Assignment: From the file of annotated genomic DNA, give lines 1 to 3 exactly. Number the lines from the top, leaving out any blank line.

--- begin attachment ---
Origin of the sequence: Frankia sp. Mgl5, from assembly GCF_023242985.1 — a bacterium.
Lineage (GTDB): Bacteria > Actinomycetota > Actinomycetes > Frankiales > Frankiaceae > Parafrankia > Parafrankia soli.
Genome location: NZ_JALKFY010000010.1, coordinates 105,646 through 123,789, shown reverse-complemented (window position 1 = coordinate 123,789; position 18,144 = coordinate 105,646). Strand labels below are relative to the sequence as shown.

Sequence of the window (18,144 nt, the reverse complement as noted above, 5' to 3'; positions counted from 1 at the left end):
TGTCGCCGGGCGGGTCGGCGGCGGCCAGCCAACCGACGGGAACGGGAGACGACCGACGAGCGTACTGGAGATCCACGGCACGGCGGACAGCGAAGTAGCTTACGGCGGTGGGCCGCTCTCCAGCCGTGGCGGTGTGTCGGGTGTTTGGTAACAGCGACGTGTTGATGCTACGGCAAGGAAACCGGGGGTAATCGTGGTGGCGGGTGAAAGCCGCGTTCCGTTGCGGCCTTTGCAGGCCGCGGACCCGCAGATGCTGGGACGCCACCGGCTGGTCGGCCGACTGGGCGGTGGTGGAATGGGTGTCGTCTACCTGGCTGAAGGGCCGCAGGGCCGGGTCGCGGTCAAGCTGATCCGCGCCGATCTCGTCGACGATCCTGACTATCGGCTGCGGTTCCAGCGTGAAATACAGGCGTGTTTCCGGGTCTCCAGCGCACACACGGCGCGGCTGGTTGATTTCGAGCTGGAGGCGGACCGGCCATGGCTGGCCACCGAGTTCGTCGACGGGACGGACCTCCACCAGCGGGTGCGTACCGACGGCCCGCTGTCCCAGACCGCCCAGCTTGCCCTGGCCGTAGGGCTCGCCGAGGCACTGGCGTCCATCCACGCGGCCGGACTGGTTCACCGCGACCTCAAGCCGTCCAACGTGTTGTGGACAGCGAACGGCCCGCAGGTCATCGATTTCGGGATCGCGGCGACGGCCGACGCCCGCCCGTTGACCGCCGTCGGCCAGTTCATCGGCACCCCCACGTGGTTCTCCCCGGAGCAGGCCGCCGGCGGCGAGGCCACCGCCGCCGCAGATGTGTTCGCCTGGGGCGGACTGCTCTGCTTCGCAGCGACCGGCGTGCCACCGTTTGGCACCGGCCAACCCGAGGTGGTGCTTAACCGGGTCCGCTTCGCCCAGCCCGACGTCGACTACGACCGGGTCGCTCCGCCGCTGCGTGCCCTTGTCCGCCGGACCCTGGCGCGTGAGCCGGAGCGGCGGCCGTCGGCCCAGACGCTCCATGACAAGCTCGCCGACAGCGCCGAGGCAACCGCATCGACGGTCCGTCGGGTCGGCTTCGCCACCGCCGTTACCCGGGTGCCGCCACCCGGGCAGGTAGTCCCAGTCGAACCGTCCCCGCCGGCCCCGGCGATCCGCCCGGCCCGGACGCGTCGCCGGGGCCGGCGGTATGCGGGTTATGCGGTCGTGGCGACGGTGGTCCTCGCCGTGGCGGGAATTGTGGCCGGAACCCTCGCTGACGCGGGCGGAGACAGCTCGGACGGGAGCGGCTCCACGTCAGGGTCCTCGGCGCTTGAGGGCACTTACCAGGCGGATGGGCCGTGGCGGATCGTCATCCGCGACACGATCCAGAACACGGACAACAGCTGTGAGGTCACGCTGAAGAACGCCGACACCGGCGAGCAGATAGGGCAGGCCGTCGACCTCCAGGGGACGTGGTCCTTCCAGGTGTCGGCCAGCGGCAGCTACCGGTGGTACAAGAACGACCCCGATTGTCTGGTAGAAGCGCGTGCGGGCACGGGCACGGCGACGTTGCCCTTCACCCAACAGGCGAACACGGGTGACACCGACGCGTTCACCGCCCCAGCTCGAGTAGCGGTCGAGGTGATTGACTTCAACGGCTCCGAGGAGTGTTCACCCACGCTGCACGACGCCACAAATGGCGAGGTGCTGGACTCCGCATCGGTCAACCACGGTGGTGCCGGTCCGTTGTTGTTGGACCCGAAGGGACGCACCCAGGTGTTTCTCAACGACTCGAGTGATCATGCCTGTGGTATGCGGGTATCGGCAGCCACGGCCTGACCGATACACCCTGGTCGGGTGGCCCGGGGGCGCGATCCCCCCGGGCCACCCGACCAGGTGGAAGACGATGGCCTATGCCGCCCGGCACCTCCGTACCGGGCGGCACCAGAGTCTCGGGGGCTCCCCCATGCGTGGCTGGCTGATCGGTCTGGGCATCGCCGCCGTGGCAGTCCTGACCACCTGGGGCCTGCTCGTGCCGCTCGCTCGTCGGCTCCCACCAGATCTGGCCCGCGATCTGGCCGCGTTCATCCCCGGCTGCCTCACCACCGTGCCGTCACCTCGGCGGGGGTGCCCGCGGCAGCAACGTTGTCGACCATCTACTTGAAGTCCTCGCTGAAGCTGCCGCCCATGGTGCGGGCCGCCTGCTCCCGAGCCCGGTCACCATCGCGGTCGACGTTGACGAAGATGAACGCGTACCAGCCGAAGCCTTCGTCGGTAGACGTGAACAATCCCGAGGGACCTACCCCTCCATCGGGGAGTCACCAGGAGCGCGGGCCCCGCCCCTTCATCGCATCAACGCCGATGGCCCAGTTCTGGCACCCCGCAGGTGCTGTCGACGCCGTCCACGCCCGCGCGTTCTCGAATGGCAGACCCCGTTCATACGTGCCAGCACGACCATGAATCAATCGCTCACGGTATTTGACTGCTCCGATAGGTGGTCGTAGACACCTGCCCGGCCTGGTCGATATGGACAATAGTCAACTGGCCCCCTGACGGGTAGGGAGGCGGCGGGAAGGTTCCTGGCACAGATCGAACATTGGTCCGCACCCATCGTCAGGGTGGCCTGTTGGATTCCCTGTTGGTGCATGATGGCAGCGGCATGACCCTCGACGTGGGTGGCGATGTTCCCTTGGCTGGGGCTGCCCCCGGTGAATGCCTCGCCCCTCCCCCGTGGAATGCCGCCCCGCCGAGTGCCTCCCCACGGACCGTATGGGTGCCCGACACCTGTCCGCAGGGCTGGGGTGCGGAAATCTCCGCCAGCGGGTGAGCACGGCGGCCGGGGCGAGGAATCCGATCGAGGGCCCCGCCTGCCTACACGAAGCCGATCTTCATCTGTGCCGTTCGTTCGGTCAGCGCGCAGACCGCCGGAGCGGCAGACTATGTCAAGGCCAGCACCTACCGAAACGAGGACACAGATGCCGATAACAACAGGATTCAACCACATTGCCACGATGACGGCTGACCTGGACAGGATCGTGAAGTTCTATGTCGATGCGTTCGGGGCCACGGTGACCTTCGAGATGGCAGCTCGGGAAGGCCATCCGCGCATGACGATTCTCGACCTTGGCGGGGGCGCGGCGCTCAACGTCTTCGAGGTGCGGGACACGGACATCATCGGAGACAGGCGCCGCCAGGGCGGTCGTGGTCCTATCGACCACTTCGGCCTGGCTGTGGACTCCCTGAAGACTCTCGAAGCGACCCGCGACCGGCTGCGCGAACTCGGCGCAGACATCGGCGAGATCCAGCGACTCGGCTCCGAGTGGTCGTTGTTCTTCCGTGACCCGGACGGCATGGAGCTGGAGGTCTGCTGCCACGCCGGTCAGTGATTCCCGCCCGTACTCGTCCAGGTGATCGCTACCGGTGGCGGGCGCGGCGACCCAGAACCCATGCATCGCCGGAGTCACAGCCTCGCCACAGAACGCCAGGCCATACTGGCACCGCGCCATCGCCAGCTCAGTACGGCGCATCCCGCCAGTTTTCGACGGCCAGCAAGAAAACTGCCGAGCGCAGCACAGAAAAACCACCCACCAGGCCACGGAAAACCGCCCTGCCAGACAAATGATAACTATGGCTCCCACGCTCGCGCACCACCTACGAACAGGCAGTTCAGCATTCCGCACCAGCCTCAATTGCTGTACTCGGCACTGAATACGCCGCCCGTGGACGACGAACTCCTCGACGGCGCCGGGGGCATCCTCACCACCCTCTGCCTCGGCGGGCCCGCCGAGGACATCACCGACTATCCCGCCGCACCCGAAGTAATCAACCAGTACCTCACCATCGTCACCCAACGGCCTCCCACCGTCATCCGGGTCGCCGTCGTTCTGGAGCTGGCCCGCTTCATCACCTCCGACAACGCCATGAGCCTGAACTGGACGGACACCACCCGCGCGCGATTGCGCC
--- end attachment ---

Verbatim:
Origin of the sequence: Frankia sp. Mgl5, from assembly GCF_023242985.1 — a bacterium.
Lineage (GTDB): Bacteria > Actinomycetota > Actinomycetes > Frankiales > Frankiaceae > Parafrankia > Parafrankia soli.
Genome location: NZ_JALKFY010000010.1, coordinates 105,646 through 123,789, shown reverse-complemented (window position 1 = coordinate 123,789; position 18,144 = coordinate 105,646). Strand labels below are relative to the sequence as shown.